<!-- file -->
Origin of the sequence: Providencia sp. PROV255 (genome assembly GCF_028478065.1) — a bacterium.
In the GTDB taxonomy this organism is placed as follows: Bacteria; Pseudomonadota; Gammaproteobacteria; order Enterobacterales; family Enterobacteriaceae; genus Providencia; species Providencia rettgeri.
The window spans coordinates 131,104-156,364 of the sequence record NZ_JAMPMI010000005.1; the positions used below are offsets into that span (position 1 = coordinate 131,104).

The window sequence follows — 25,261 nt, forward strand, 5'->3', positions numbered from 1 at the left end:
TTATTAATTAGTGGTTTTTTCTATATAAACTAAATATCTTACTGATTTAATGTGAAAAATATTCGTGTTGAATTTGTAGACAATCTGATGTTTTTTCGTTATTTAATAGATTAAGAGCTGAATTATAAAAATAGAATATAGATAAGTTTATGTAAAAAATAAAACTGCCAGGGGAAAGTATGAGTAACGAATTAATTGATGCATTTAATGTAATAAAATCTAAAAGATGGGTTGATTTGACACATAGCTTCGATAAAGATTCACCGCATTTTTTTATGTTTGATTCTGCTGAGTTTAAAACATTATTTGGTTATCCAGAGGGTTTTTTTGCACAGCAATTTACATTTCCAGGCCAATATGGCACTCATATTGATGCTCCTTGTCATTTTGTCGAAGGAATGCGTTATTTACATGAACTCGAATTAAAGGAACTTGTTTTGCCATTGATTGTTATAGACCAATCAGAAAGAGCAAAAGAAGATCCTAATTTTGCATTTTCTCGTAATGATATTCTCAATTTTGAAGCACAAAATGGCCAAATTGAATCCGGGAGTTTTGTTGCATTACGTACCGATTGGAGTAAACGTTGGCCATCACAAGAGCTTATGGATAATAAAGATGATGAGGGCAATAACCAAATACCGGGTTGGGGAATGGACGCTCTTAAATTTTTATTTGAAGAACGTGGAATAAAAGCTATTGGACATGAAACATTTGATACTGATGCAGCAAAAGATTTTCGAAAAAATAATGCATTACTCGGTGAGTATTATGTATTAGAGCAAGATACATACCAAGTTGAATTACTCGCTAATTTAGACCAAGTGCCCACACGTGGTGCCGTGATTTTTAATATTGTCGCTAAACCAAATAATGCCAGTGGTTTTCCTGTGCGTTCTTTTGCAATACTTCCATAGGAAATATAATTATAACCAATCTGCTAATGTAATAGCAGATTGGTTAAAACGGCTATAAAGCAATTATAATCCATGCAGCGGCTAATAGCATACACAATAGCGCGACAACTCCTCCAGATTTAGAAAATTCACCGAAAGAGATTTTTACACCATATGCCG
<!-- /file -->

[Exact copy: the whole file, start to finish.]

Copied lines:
Origin of the sequence: Providencia sp. PROV255 (genome assembly GCF_028478065.1) — a bacterium.
In the GTDB taxonomy this organism is placed as follows: Bacteria; Pseudomonadota; Gammaproteobacteria; order Enterobacterales; family Enterobacteriaceae; genus Providencia; species Providencia rettgeri.
The window spans coordinates 131,104-156,364 of the sequence record NZ_JAMPMI010000005.1; the positions used below are offsets into that span (position 1 = coordinate 131,104).

The window sequence follows — 25,261 nt, forward strand, 5'->3', positions numbered from 1 at the left end:
TTATTAATTAGTGGTTTTTTCTATATAAACTAAATATCTTACTGATTTAATGTGAAAAATATTCGTGTTGAATTTGTAGACAATCTGATGTTTTTTCGTTATTTAATAGATTAAGAGCTGAATTATAAAAATAGAATATAGATAAGTTTATGTAAAAAATAAAACTGCCAGGGGAAAGTATGAGTAACGAATTAATTGATGCATTTAATGTAATAAAATCTAAAAGATGGGTTGATTTGACACATAGCTTCGATAAAGATTCACCGCATTTTTTTATGTTTGATTCTGCTGAGTTTAAAACATTATTTGGTTATCCAGAGGGTTTTTTTGCACAGCAATTTACATTTCCAGGCCAATATGGCACTCATATTGATGCTCCTTGTCATTTTGTCGAAGGAATGCGTTATTTACATGAACTCGAATTAAAGGAACTTGTTTTGCCATTGATTGTTATAGACCAATCAGAAAGAGCAAAAGAAGATCCTAATTTTGCATTTTCTCGTAATGATATTCTCAATTTTGAAGCACAAAATGGCCAAATTGAATCCGGGAGTTTTGTTGCATTACGTACCGATTGGAGTAAACGTTGGCCATCACAAGAGCTTATGGATAATAAAGATGATGAGGGCAATAACCAAATACCGGGTTGGGGAATGGACGCTCTTAAATTTTTATTTGAAGAACGTGGAATAAAAGCTATTGGACATGAAACATTTGATACTGATGCAGCAAAAGATTTTCGAAAAAATAATGCATTACTCGGTGAGTATTATGTATTAGAGCAAGATACATACCAAGTTGAATTACTCGCTAATTTAGACCAAGTGCCCACACGTGGTGCCGTGATTTTTAATATTGTCGCTAAACCAAATAATGCCAGTGGTTTTCCTGTGCGTTCTTTTGCAATACTTCCATAGGAAATATAATTATAACCAATCTGCTAATGTAATAGCAGATTGGTTAAAACGGCTATAAAGCAATTATAATCCATGCAGCGGCTAATAGCATACACAATAGCGCGACAACTCCTCCAGATTTAGAAAATTCACCGAAAGAGATTTTTACACCATATGCCG